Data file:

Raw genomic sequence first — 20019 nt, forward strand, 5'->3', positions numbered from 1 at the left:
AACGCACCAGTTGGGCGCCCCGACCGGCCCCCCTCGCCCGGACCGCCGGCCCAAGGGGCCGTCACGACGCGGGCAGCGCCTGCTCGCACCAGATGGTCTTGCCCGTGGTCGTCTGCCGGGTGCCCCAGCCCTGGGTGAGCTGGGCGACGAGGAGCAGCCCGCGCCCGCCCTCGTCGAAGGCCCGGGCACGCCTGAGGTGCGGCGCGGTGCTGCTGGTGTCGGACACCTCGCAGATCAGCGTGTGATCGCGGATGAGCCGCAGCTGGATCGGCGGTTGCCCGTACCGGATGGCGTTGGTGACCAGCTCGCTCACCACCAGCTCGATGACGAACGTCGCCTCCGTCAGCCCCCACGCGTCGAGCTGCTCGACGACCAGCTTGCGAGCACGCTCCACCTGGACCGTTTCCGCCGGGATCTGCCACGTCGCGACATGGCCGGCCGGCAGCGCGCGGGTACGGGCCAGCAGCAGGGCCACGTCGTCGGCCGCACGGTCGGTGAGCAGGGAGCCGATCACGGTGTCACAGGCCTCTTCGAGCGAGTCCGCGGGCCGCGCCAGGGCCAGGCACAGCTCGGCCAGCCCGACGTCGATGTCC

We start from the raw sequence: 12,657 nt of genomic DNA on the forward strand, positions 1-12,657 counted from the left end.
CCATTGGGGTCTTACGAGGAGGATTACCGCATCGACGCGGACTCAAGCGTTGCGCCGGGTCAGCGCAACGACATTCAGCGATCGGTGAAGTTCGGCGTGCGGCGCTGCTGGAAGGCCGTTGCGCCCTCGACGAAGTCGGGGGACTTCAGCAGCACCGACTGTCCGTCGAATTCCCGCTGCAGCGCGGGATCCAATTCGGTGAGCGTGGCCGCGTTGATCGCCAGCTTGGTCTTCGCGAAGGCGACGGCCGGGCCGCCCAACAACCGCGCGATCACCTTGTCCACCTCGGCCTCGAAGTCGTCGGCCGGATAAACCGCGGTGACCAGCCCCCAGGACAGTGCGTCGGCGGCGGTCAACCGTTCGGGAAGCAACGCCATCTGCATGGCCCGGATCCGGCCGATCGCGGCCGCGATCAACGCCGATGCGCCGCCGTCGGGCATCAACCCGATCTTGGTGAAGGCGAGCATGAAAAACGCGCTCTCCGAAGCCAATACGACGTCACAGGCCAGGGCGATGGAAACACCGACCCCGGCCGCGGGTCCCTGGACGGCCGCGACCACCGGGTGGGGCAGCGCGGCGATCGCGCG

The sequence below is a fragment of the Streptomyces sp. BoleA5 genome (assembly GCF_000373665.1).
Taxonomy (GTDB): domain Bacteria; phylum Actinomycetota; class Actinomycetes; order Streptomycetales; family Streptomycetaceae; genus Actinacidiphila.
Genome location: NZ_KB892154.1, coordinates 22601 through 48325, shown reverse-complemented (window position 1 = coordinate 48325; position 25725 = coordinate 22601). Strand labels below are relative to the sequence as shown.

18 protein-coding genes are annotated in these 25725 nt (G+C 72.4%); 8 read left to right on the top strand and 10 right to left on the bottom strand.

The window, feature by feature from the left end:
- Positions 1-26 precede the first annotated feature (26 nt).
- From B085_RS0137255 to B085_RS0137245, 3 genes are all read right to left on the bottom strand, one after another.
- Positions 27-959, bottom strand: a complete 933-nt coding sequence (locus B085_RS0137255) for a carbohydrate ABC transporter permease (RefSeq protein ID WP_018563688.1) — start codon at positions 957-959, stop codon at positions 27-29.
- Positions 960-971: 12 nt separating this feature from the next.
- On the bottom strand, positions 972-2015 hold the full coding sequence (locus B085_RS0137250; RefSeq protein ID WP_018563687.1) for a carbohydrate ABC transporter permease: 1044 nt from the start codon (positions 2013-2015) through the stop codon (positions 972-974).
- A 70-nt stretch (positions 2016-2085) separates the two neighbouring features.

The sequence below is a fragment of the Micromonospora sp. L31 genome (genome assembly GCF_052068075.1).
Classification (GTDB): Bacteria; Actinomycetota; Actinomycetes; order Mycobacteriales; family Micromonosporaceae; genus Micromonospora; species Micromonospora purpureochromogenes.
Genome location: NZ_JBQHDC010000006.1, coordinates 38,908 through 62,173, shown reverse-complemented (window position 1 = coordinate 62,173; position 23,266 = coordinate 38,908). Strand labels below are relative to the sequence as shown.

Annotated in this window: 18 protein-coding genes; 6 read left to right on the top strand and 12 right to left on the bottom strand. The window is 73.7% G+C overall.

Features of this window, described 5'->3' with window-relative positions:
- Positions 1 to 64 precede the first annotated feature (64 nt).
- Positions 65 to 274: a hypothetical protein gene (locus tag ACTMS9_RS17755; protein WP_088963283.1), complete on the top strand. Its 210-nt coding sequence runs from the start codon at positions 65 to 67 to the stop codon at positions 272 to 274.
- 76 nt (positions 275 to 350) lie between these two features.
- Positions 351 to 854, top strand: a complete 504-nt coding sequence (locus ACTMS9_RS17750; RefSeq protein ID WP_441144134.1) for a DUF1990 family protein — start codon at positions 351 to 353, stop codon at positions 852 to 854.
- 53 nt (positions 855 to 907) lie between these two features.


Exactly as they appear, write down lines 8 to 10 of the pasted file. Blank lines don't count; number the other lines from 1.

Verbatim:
18 protein-coding genes are annotated in these 25725 nt (G+C 72.4%); 8 read left to right on the top strand and 10 right to left on the bottom strand.

The window, feature by feature from the left end:
- Positions 1-26 precede the first annotated feature (26 nt).